Some good news to share from Westminster City Council on the short-term lets and those who think they can break the rules.
A Westminster City Council tenant has been ordered to pay over £100,000 after losing a court case against the Council.
Conservative-led Westminster City Council took legal action against a 37 year old man after it was discovered that he had been illegally renting his Council property on Vauxhall Bridge Road. Council tenants are not permitted to sub-let their property under the terms of their tenancy agreement.
The man was caught after his property was spotted by Council staff on short-term letting platform Airbnb. He was taken to court by the Conservative Council for flouting his tenancy agreement. After losing the original case last summer, he has now unsuccessfully appealed and handed down an Unlawful Profits Order (UPO) of £100,974.94 – one of the largest that Westminster City Council has ever received.
Westminster City Council has established a specialist team tasked with tackling abuses of short-term lettings, with an over 1,500 properties in Westminster under investigation. Although convenient for many, short-term lets in Westminster have led to incidences of anti-social behaviour, noise pollution and fly-tipping. The practice also reduces the number of properties available to those wanting to permanently settle in the City. This has been worsened by a number of landlords breaching the 90 day legal limit for short-letting a property in Westminster.
To minimise these issues the Council is pressuring the Government to introduce a compulsory cross-platform registration scheme for property owners who want to short let their property. Westminster believes that this would ensure councils know which properties are being let and for how long, allowing their use and its impact to be appropriately monitored and the law enforced.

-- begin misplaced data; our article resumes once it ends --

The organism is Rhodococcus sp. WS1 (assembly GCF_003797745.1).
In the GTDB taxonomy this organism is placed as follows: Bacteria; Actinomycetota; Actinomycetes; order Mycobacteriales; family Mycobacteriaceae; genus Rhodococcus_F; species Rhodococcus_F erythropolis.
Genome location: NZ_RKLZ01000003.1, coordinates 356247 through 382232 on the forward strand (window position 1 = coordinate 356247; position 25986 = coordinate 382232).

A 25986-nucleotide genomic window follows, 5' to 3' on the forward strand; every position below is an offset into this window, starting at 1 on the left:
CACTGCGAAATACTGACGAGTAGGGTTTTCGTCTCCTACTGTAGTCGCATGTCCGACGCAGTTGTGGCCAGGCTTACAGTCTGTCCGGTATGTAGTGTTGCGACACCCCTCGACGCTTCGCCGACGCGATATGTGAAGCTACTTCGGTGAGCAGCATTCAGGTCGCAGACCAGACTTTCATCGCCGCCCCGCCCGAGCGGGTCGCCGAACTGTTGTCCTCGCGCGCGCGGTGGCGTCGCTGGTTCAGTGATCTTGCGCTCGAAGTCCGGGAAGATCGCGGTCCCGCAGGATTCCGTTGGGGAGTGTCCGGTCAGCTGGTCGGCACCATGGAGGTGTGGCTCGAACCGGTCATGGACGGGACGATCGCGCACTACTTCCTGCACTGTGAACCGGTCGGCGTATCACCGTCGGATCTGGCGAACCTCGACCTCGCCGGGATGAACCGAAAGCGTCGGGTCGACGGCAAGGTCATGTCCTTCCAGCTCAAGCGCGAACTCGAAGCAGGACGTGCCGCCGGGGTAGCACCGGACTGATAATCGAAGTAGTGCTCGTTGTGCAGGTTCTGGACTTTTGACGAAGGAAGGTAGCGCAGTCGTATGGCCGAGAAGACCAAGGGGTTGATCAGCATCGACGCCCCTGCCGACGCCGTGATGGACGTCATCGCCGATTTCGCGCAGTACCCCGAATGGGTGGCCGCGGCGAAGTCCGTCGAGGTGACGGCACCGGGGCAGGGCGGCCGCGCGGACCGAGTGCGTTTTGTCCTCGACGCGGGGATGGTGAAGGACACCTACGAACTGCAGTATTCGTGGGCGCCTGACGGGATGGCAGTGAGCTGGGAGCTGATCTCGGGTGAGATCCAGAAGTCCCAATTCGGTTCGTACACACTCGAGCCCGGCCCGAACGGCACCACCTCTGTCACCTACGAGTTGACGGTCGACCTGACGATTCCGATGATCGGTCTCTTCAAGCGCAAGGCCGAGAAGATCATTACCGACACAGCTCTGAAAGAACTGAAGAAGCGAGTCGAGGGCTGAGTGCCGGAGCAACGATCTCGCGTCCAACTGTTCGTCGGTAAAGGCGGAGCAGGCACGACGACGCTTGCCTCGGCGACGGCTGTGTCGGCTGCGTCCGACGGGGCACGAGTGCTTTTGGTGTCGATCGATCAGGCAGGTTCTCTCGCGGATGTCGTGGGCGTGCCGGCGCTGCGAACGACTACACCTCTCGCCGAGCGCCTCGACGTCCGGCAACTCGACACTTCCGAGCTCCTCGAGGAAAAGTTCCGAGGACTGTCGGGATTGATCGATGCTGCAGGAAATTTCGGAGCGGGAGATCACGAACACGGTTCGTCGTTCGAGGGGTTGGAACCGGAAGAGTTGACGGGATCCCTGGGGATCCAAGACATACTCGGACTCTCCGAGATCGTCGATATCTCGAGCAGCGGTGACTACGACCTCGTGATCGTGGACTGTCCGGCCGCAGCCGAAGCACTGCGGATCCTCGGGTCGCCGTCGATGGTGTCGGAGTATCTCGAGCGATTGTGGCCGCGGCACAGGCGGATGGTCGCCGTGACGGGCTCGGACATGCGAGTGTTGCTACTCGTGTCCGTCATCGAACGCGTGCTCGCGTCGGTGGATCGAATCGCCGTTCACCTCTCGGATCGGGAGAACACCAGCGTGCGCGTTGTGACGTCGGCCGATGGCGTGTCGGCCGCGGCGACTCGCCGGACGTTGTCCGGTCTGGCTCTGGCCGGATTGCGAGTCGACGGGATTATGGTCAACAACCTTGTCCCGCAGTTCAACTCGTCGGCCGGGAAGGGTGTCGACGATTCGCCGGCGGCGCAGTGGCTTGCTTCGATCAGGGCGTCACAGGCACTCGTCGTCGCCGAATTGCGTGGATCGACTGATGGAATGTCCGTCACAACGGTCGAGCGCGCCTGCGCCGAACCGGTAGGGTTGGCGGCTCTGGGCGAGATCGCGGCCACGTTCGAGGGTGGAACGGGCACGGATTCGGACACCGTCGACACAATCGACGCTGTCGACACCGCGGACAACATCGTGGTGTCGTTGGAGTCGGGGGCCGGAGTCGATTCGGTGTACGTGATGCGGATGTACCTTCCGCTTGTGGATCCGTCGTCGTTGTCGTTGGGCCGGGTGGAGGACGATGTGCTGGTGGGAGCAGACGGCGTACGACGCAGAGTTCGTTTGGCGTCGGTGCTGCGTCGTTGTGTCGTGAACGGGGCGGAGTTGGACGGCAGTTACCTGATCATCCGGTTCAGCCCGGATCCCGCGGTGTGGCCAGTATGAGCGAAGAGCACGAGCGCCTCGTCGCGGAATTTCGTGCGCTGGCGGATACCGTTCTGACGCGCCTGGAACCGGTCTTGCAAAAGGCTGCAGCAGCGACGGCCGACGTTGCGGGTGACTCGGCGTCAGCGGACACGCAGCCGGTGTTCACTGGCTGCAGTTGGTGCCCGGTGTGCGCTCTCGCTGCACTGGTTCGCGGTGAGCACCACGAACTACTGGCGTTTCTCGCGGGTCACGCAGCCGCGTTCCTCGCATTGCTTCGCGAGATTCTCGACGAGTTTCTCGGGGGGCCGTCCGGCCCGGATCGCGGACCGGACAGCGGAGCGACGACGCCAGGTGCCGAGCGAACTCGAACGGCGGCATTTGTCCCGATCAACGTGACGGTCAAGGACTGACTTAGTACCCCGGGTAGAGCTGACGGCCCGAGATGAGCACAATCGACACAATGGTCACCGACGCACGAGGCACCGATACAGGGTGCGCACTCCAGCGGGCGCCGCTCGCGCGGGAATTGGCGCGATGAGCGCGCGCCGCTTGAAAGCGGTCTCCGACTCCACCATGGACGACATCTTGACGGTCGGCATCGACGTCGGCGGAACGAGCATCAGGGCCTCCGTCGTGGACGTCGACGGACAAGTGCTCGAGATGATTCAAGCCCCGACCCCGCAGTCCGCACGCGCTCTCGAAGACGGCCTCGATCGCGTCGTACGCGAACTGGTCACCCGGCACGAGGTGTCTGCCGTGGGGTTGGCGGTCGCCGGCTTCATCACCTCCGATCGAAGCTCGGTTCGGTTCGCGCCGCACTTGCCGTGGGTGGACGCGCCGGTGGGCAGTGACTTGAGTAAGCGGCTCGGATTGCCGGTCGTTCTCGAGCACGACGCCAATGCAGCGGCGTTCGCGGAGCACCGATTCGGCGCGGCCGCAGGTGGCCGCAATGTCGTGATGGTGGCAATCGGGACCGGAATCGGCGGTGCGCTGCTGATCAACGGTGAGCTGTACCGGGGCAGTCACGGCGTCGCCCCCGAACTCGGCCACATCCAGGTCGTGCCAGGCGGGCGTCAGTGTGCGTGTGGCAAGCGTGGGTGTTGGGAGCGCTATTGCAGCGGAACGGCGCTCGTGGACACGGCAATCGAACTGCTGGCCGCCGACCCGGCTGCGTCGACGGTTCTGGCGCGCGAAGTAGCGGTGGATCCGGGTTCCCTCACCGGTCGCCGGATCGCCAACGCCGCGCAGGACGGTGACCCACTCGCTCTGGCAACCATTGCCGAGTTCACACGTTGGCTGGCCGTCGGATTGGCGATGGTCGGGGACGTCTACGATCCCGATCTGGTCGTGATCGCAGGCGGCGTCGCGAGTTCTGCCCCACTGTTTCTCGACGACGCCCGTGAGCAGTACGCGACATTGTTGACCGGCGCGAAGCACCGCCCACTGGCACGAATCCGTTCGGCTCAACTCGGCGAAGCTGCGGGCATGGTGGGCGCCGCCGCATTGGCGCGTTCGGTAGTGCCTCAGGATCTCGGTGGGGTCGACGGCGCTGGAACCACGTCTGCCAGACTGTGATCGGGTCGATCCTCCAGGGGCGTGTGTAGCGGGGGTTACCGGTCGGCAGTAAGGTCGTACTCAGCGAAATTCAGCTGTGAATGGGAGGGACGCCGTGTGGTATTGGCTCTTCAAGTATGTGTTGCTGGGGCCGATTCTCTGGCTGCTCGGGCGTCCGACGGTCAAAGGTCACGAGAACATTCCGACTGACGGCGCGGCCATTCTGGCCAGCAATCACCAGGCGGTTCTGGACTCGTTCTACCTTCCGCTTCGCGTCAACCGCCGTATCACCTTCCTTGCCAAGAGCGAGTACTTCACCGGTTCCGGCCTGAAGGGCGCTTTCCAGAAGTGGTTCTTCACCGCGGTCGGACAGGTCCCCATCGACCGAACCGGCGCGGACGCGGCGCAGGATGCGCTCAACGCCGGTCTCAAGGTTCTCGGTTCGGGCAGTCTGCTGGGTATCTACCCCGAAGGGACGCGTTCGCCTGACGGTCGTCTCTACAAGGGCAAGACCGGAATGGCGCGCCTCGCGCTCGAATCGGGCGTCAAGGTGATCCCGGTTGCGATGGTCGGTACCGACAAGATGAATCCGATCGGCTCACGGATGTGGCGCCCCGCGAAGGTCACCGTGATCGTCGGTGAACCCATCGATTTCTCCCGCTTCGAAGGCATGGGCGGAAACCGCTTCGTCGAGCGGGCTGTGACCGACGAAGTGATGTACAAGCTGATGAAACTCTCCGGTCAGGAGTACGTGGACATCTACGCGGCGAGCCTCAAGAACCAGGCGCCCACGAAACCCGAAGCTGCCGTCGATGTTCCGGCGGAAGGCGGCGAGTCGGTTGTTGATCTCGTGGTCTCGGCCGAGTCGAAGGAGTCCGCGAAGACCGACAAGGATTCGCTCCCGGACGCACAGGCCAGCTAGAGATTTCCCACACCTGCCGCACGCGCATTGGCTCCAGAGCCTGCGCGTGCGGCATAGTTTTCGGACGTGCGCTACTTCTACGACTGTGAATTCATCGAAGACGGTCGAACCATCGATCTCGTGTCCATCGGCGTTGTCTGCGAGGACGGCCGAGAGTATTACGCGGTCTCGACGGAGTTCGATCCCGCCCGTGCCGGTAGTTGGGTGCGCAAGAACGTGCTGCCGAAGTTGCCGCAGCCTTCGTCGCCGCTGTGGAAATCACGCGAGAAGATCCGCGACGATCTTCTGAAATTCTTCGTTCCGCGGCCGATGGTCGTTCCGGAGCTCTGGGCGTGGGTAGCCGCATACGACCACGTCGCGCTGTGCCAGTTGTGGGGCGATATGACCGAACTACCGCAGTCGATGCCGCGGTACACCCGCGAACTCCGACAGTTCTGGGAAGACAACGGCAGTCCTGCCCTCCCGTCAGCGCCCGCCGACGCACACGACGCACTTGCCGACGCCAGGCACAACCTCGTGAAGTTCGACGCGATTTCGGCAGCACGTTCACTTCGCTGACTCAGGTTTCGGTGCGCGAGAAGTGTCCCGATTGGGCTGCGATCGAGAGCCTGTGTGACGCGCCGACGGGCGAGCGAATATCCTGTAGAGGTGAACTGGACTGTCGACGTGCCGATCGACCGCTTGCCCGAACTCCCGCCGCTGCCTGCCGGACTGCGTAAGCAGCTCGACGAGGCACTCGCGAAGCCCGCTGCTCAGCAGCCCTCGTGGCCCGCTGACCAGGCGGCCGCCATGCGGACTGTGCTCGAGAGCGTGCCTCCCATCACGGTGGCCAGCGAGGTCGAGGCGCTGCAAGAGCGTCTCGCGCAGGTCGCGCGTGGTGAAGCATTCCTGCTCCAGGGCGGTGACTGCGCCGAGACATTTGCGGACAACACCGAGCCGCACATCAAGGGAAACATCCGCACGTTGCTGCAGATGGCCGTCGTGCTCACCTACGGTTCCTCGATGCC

On the case and short-term lets in general, Cllr Andrew Smith, Westminster City Council Cabinet Member for Housing Services, explains:
“Social housing is there to provide much-needed homes for our residents, not to generate illicit profits for dishonest tenants. It’s illegal for council tenants to sublet their homes and we carry out tenancy checks, as well as monitoring short-term letting websites for any potential illegal sublets.
“Along with a six-figure unlawful profit order by getting a possession order, we can now reallocate the property to someone in genuine need of a home.
“We’re also pressing Government to introduce a national registration scheme to make it far easier for us to take action against anyone who breaks the rules on short term letting.”
Member of Parliament for the Cities of London & Westminster, Mark Field MP, added:
“As a long-standing supporter of tighter rules around short-term lettings in central London, this kind of tough action against those found abusing the system is exactly what we need to see more of.
The explosion in short-term lettings has been an intolerable blight on so many neighbourhoods and apartment blocks throughout the city, and today’s news sends an uncompromising message to anyone who thinks that they can casually flout the law and get away with it.
I congratulate the Council for their excellent work on this particular case, and their continued efforts on the abuse of short-term lettings more broadly.
With the new government now in place, I look forward to working with the new communities secretary to implement a compulsory, industry-wide register of short let properties that will help local authorities to track, catch and punish those breaking the 90-day-per-year letting limit.”
In 2018 alone, the efforts of the Conservative Council resulted in 24 social housing properties being successfully recovered from those illegally subletting. These properties will be reallocated to residents in need of a home.